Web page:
Former Gov. Jim Edgar calls for civility in Illinois politics during Decatur appearance

DECATUR — Taking stock of the state of Illinois politics today, former Gov. Jim Edgar called for the return to Springfield of what he described as the three Cs: civility, compromise and compassion.

The two-term Republican on Monday told an audience of more than 100 at Millikin University that the state needs to avoid moving in the direction of negativity that he sees as having overtaken national politics. Policy differences can be worked out without insults, he said. 

“That doesn’t mean we don’t disagree,” said Edgar, who also spoke to students during a political studies class earlier in the day. “But we don’t call people names. We don’t question someone’s integrity because they have another point of view. We don’t call someone a crook because they don’t agree with us.”

Edgar recounted his decades of work in Springfield, from the early days as a legislative intern, to his ten years as the Illinois Secretary of State to his gubernatorial career. Sprinkled throughout were stories of politicians across the state and from a variety of backgrounds finding ways to work together.

And that included finding a way to work with Michael Madigan, the Chicago Democrat and longtime Speaker of the House who has been public enemy No. 1 for incumbent Republican Gov. Bruce Rauner.

Though Madigan would not meet with Edgar for four months after he was elected, Edgar said he made sure not to speak ill of the speaker or criticize him publicly. Eventually the two met and helped craft a budget.

“I never questioned his integrity, because I knew I would have to sit down and work with him,” Edgar said.


Former Gov. Jim Edgar speaks Monday night at Millikin University. The two-term governor, who served from 1991-1999, spoke to more than 100 people in attendance about the state of Illinois politics.


While the message can sometimes get lost, Edgar said it is important to remember that government is meant to help those who are in need. During the recent budget impasse, or the 793 days when Illinois did not have a complete state budget, politicians and the wealthy were not the ones most affected, he said. Rather, it was the students who depend on MAP grant funding for college and those who relied on social service agencies who felt the pain.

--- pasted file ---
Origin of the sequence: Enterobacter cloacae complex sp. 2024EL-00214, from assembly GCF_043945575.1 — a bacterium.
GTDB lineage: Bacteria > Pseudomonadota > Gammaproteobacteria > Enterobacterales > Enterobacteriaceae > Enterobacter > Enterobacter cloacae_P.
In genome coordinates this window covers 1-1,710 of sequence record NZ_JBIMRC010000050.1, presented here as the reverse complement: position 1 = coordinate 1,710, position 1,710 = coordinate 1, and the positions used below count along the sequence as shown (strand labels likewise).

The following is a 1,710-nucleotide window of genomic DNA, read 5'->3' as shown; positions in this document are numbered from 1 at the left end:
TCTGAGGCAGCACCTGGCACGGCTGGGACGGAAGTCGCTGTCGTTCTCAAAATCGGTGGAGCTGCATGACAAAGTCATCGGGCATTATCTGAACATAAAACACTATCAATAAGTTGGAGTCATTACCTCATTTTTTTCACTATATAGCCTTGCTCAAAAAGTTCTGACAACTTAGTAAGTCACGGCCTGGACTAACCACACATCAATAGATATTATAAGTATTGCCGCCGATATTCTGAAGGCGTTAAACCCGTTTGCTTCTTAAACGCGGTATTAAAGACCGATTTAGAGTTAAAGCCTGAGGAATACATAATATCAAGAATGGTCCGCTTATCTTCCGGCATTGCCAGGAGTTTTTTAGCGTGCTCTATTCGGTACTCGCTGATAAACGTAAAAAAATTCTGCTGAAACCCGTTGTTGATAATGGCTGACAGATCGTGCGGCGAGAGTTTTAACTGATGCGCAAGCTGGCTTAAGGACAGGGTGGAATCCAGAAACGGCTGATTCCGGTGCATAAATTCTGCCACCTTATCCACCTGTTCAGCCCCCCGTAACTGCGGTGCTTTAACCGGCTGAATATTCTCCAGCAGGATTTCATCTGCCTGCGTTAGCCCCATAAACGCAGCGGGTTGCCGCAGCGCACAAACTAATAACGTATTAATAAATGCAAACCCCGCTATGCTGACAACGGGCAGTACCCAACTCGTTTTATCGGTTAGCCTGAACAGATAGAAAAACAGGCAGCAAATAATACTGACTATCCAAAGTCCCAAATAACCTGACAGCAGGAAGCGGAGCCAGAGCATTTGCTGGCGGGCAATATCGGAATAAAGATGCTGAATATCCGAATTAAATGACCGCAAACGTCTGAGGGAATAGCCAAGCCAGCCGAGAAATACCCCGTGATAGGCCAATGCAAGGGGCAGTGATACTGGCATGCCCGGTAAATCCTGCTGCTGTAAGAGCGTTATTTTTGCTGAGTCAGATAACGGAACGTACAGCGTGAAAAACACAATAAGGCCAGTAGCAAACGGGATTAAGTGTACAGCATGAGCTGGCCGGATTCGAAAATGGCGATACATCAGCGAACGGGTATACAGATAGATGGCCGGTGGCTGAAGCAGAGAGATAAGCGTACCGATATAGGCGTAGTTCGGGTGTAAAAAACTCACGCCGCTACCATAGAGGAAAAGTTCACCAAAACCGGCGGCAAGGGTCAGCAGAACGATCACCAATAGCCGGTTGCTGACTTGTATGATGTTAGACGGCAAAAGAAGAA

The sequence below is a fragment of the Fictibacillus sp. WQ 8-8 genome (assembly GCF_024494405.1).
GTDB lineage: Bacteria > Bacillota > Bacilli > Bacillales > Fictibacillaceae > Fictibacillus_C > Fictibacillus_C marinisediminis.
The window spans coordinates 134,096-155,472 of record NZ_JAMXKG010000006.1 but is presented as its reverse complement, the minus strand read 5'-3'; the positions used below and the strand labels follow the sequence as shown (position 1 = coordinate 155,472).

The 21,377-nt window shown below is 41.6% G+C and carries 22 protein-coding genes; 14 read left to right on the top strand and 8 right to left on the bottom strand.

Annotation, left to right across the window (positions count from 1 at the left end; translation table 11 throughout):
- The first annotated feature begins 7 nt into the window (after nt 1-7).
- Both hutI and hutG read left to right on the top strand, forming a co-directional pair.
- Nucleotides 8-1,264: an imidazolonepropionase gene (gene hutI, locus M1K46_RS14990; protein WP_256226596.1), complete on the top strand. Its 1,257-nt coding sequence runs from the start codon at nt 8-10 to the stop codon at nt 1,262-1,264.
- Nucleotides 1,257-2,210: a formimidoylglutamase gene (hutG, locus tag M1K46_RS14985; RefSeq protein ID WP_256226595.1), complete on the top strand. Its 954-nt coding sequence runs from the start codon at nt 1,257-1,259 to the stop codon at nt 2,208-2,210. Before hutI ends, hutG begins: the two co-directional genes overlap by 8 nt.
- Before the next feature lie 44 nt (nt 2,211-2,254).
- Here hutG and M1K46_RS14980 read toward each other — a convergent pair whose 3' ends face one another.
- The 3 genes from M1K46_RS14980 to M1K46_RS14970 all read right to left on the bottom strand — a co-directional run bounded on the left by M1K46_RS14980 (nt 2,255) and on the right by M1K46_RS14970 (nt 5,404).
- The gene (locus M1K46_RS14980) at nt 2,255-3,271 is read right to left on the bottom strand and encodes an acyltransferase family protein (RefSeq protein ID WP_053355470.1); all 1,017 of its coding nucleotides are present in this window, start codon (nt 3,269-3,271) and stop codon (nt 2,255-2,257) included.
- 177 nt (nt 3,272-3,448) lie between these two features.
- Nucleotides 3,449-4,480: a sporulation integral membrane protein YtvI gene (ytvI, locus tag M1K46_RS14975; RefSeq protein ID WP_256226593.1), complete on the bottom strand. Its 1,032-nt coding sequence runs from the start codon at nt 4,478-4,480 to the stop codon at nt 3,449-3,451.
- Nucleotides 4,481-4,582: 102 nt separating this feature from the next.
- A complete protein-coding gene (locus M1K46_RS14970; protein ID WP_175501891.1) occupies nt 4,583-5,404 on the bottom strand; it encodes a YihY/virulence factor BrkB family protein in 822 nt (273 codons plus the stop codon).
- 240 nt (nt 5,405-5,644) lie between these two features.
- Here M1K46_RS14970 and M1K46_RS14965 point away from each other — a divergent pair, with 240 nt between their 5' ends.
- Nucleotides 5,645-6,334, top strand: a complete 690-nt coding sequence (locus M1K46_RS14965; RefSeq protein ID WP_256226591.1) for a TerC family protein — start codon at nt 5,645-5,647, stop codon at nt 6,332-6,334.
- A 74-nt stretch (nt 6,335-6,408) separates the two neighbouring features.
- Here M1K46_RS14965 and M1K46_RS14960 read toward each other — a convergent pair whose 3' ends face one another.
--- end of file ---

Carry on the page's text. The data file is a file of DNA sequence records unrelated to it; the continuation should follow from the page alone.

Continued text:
“We have to remember to help people, and if we do not do that, then we’re failing and a lot of people are going to get hurt,” Edgar said.

Recent developments, such as legislation that overhauled the state’s school funding formula last year, shows that there is a chance for lawmakers from both parties and all parts of the state to compromise for the common good, he said. 

The message of the “three Cs” was meaningful to Megan Owens, a senior at Millikin studying political science. Though she described herself as more “left” than Edgar politically, Owens said she felt they morally aligned when they spoke briefly on Monday afternoon, connecting on their similar upbringings in downstate Illinois.

With aspirations to one day run for political office, Owens said Edgar gave her encouragement that success is possible with hard work and determination.

“He’s living proof that you don’t have to be rich to win elections,” she said.

Contact Ryan Voyles at (217) 421-7985. Follow him on Twitter: @RVVoyles

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via Illinois Politics – Google News

September 17, 2018 at 10:14PM

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